Now you may be interested to look at a study which has just been coming out of Iceland. Iceland has managed to test, I think, 3% of its entire population already. And the cases that are identified there are going to be a much better picture of the true nature of what’s going on in the population.
The caveat I will add to that, though, about the question of is it asymptomatic or presymptomatic, is it in order to be absolutely sure that it is asymptomatic and it is not going to become symptomatic, you need to follow people for a fairly long period of time. And we don’t necessarily have enough data yet to be able to say where are we with that.
I will make the comment that I have personally seen people with abnormal chest CT who have displayed very few, if any, symptoms and whose infection has then resolved. Now that indicates a pathological process, but it wouldn’t be detectable by anybody who wasn’t doing a chest CT.
And I will come back to what I said earlier, that the fact that those exist does not mean that they transmit. But again, we need to get a handle on things like that. And the more data we can collect, the better.
MODERATOR: The next question.
Q: Hello. So I am interested in this question of now that we’re in this phase of trying to lift the critical care capacity of the health care system to care for the very sick – and that’s where we have the potential to save a lot of lives, as well as just continuing with social distancing – I’m wondering if you could say a few words about how the general public can potentially help support the health care system at this time because it does seem like a lot of it is up to hospital leaders and the federal government. But what role do you see for the general public in supporting the hospitals caring for the sickest in this time?
BILL HANAGE: So possibly the best thing that can be done is preventing becoming infected yourself so you don’t enter care and end up presenting a risk to yourself, or indeed to others. But I think a lot of people know that. And you can look to see if your local hospitals are looking for donations. And that could be donations of multiple things. If you have been hoarding masks, you should send them to your local hospital. And when I say this, I mean your local hospital. I do happen to know of a few places, some big-name hospitals who shall still remain nameless, have received a huge number of donations, whereas others that are equally deserving but are not as famous have been struggling. So, do look to see if you can make donations either of masks, or if you have the money, financial donations to your local hospital.
I also feel that this is a moment for people to come together. And this is me speaking personally rather than as a representative of CCDD or Harvard. But every night at 8:00, my family have been going to the door, opening it, and spending a few moments applauding the health care workers in our own community who are working so hard for us.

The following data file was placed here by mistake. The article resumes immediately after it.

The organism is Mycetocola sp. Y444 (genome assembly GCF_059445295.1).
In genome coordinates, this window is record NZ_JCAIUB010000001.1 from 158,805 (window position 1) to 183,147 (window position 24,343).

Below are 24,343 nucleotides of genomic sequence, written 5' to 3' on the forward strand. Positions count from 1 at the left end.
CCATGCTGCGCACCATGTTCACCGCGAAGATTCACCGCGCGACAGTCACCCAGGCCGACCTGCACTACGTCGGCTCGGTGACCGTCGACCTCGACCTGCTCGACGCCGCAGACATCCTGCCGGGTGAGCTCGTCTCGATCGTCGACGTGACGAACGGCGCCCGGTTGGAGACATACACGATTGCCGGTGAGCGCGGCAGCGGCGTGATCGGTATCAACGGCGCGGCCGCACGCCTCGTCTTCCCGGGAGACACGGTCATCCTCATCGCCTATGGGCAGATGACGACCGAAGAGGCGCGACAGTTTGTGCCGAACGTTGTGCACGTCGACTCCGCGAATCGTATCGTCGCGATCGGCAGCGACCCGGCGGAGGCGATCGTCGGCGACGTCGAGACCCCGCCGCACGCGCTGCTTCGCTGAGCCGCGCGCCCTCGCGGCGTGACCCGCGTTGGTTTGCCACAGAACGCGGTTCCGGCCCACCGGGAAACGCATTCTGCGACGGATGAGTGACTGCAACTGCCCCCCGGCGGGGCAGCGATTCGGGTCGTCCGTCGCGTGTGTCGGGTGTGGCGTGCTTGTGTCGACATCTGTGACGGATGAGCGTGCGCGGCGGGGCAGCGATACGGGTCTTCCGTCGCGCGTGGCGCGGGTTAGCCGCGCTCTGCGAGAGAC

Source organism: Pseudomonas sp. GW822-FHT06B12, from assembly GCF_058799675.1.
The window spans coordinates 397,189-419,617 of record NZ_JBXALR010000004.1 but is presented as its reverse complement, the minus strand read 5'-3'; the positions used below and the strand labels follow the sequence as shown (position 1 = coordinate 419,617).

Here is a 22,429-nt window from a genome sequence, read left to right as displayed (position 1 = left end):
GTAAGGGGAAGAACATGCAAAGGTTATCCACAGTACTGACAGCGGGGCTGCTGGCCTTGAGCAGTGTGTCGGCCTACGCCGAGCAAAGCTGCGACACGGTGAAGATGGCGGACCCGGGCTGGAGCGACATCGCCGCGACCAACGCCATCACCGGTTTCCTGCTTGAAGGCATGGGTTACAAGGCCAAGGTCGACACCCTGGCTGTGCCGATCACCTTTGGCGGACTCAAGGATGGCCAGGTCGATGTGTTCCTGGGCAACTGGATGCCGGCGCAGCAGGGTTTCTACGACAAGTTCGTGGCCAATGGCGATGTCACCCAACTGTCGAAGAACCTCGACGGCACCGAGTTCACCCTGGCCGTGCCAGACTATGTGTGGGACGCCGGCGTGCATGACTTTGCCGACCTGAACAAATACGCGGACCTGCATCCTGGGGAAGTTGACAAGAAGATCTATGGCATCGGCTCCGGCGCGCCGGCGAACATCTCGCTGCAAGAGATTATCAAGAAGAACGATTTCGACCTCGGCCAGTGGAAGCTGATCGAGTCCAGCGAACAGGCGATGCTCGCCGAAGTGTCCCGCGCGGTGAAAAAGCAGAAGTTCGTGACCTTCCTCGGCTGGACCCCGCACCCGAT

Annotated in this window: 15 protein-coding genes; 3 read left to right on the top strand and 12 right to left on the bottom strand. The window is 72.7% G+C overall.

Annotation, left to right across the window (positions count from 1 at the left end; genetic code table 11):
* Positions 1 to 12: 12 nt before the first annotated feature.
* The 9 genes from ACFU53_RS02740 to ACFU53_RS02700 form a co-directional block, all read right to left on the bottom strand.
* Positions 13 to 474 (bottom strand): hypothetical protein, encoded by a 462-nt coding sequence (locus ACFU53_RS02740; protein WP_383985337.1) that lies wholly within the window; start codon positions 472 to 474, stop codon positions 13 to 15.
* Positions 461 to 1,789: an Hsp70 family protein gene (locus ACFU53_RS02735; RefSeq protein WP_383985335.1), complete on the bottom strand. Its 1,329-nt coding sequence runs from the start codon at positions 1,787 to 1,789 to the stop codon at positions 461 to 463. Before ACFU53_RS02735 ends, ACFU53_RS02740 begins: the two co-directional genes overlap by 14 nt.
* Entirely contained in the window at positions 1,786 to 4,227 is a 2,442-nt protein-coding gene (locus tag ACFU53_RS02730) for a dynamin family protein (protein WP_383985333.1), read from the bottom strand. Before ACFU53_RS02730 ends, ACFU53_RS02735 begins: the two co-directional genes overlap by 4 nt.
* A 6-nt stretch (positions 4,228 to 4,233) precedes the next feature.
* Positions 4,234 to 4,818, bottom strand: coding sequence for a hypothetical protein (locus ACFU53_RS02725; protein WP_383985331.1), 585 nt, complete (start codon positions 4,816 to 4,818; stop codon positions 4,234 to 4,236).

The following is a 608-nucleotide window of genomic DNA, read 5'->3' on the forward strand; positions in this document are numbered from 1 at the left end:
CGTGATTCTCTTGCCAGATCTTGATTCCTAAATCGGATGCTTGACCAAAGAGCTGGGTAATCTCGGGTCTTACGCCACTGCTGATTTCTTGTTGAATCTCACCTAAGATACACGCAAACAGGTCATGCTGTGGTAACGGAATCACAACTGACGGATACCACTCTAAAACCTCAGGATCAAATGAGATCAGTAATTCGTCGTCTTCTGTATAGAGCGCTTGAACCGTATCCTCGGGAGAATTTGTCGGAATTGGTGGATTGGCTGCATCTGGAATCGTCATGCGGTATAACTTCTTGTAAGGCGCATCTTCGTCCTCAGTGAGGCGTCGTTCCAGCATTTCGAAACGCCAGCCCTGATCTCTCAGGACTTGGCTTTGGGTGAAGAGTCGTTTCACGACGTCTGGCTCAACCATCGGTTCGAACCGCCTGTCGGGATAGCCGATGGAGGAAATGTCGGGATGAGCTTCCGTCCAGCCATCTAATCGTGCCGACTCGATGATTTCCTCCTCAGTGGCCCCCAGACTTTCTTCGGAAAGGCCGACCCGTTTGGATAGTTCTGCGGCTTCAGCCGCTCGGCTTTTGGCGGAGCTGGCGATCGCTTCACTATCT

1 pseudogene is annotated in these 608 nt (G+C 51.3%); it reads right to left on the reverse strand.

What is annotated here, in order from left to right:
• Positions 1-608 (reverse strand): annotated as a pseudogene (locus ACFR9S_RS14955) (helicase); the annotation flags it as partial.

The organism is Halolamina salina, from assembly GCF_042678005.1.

And we’ve heard a few people clapping back, but not very many so far. And I think that anything that we can do to recognize that we’re all in this together, and to support the people who are most at risk in the front line, would be really, really great.
MODERATOR: The next question.
Q: Hi, professor. You said that you are focused on the dynamics of transmission. And can you tell us more about it, why you want to study the dynamics of transmission, and what’s the challenge about it? Thank you.
BILL HANAGE: So, the dynamics of transmission are determined by things like how many people are infected by a case, and then how quickly they do it. And by understanding things like that, we can start to get a handle on questions like how many people have to be immune to stop new infections happening, how effective would a vaccine have to be, what can we expect in the near future, and what are the likely consequences of various different strategies?
Now in studying that, you examine very carefully the data as they come in. And then you attempt to understand which combinations of properties of the infection, in terms of the time between subsequent infections and how many people, on average, get infected by each person who is infectious. You put them together and you try and come up with a model that can explain those dynamics [INAUDIBLE] over time.
Once you have that model, which is the kind of mechanistic model that we were talking about earlier, then you can start to investigate the impact of various different other properties of the infection, like the case fatality rate. And then you can start figuring out how many people you expect to die, where the resources are, and so on – where the resources should be placed, and so on.